In Two Canal St. Inv'rs, Inc. v. New Orleans Building Corporation, 2016-0825, p. [ ] (La. App. 4 Cir. 9/23/16), 202 So.3d 1003, 1011, this Court discussed the history of La. C.C.P. art. 641, noting that before the article was amended, courts “would address the issue of joinder of parties distinguishing between necessary and indispensable parties.” This Court explained that, before the amendment “[i]ndispensable parties to an action were those whose interests in the subject matter were so interrelated, and would be so directly affected by judgment, that a complete and equitable adjudication of the controversy could not be made unless they were joined in the action.” Id. Thus, “[n]o adjudication of an action could be made unless all indispensable parties were joined therein” and “[p]arties would be deemed indispensable only when that result was absolutely necessary to protect substantial rights.” Id. (citing Fewell v. City of Monroe, 43,281, p. 3 (La. App. 2 Cir. 6/11/08), 987 So.2d 323, 325).
When the provisions on joinder of parties were amended, the “amendment removed the terms ‘necessary and indispensable parties’ and inserted the concept of ‘joinder of parties needed for just adjudication.’ ” Id. (citing Fewell, 43,281 at p. 4, 987 So.2d at 325). Thus, under the amended La. C.C.P. art. 641, “[p]arties needed for just adjudication in an action are those who have an interest relating to the subject matter of the action and are so situated that a complete and equitable adjudication of the controversy cannot be made unless they are joined in the action.” Id., 2016-0825, p. [ ], 202 So.3d at 1011-12. “A person should be deemed to be needed for just adjudication only when absolutely necessary to protect substantial rights.” Id. (internal citations omitted).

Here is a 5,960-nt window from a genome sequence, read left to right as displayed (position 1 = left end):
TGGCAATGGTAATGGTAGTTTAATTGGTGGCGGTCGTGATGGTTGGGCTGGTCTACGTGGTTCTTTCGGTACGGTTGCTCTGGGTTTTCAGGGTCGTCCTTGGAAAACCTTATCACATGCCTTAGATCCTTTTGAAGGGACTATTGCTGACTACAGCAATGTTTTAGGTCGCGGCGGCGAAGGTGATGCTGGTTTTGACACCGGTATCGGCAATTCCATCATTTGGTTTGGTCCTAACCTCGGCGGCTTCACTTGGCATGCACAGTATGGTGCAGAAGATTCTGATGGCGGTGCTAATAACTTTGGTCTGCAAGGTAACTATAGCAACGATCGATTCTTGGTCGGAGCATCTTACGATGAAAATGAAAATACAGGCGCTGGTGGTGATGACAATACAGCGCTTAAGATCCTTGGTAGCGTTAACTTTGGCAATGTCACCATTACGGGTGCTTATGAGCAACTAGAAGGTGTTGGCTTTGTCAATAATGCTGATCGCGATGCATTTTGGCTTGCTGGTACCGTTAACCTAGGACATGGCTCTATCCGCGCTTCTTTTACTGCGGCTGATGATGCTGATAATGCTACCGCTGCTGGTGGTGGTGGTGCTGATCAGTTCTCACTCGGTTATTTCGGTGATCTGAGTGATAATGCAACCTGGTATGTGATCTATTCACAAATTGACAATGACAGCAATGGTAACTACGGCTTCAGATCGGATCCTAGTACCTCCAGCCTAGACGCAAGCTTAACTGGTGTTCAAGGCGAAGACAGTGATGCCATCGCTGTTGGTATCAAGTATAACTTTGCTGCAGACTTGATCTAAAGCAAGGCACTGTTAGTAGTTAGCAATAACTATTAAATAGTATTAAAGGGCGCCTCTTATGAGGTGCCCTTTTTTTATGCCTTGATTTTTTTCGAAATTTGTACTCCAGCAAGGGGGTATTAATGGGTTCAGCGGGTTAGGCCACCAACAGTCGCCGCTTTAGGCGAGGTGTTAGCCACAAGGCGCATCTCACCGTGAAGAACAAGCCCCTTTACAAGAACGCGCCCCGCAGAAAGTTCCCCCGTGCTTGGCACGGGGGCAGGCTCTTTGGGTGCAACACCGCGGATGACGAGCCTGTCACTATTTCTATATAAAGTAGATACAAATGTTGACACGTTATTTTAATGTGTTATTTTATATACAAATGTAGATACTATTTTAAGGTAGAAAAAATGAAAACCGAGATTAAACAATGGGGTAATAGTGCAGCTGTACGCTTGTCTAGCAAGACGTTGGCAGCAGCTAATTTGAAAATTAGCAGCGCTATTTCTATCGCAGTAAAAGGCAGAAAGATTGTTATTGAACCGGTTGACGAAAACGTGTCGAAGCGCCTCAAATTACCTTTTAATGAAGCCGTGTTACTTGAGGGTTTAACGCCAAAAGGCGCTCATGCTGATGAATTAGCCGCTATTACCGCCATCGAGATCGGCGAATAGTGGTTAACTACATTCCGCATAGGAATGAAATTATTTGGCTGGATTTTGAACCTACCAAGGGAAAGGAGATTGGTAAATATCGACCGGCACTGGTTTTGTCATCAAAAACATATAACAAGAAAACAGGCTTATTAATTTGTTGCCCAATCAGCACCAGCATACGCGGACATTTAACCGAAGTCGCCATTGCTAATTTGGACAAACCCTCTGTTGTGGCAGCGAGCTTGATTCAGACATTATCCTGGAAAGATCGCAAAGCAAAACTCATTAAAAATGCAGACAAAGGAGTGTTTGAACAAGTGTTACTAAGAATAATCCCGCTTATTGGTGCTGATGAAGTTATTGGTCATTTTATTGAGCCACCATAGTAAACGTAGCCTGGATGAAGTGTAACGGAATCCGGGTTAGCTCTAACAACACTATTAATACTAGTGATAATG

Courts should conduct a factual analysis of all the interests involved to determine whether a party should be joined, or if the party cannot be joined, whether the action should proceed. Id., p. [ ], 202 So.3d at 1011 (citing Gibbs v. Magnolia Living Ctr., Inc., 38,184, p. 8 (La. App. 2 Cir. 4/7/04), 870 So.2d 1111, 1116; Branch v. Young, 2013-686, p. 8 (La. App. 5 Cir. 2/26/14), 136 So.3d 343, 350). “An analysis of the interests of the joined and nonjoined parties with respect to the action is required to determine whether the action may proceed.” Lowe's Home Const., LLC v. Lips, 2010-762, p. 6 (La. App. 5 Cir. 1/25/11), 61 So.3d 12, 16 (citing Fewell, 43,281, p. 4 987 So.2d at 325).
“Although the classification of a party as indispensable no longer appears in La. C.C.P. art. 641, by using the word ‘shall,’ the article still makes mandatory the joinder of the person described in La. C.C.P. art. 641 as a party to the suit.” Two Canal St. Inv'rs, Inc., 2016-0825, p. [ ], 202 So.3d 1003, 1012. Accordingly, “an adjudication made without making a person described in the article a party to the suit is an absolute nullity.” Id. (internal citations omitted). See also Hernandez v. State, ex rel. Dep't of Transp. & Dev., 2002-0162, p. 13 (La. App. 4 Cir. 10/16/02), 841 So.2d 808, 818.
In Hernandez, this Court discussed that “[a] necessary corollary to the rule is that a party's failure to join an indispensable party to a declaratory judgment action deprives the trial court of subject-matter jurisdiction over that action.” Id. We noted that “[a]lthough no Louisiana court has previously applied the above reasoning to hold that a declaratory judgment entered in the absence of an indispensable party is absolutely null, our decision on this issue is nevertheless consistent with the Louisiana Supreme Court's [decision]․[i]n Horn v. Skelly Oil Co., 221 La. 626, 60 So.2d 65 (1952).” Id., 2002-0162, p. 14 (La. App. 4 Cir. 10/16/02), 841 So.2d at 818. We further noted that, in Horn, the Louisiana Supreme Court “annulled and set aside a judgment entered in the absence of a necessary party and remanded the case to allow the necessary party to be named.” Id., 2002-0162, p. 13, 841 So.2d at 818. (Emphasis in original).